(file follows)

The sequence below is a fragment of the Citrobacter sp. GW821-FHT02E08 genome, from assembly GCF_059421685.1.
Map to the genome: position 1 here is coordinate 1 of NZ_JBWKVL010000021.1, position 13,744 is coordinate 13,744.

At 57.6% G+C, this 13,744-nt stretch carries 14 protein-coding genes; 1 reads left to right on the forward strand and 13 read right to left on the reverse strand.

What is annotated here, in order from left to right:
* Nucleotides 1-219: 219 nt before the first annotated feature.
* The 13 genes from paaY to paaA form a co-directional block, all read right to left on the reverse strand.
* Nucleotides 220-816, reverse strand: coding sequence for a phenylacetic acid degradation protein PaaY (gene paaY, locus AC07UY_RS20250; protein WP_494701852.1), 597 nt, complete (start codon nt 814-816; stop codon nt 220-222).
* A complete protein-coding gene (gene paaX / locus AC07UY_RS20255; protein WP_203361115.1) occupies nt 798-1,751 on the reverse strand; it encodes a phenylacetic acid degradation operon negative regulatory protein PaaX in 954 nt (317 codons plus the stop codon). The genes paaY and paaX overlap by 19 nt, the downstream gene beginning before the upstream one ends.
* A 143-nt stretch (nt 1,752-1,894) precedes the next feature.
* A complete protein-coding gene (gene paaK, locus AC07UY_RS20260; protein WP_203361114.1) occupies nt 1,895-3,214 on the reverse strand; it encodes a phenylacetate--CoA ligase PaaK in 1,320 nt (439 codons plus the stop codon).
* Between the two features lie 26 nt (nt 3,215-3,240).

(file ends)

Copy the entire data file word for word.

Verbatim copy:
The sequence below is a fragment of the Citrobacter sp. GW821-FHT02E08 genome, from assembly GCF_059421685.1.
Map to the genome: position 1 here is coordinate 1 of NZ_JBWKVL010000021.1, position 13,744 is coordinate 13,744.

At 57.6% G+C, this 13,744-nt stretch carries 14 protein-coding genes; 1 reads left to right on the forward strand and 13 read right to left on the reverse strand.

What is annotated here, in order from left to right:
* Nucleotides 1-219: 219 nt before the first annotated feature.
* The 13 genes from paaY to paaA form a co-directional block, all read right to left on the reverse strand.
* Nucleotides 220-816, reverse strand: coding sequence for a phenylacetic acid degradation protein PaaY (gene paaY, locus AC07UY_RS20250; protein WP_494701852.1), 597 nt, complete (start codon nt 814-816; stop codon nt 220-222).
* A complete protein-coding gene (gene paaX / locus AC07UY_RS20255; protein WP_203361115.1) occupies nt 798-1,751 on the reverse strand; it encodes a phenylacetic acid degradation operon negative regulatory protein PaaX in 954 nt (317 codons plus the stop codon). The genes paaY and paaX overlap by 19 nt, the downstream gene beginning before the upstream one ends.
* A 143-nt stretch (nt 1,752-1,894) precedes the next feature.
* A complete protein-coding gene (gene paaK, locus AC07UY_RS20260; protein WP_203361114.1) occupies nt 1,895-3,214 on the reverse strand; it encodes a phenylacetate--CoA ligase PaaK in 1,320 nt (439 codons plus the stop codon).
* Between the two features lie 26 nt (nt 3,215-3,240).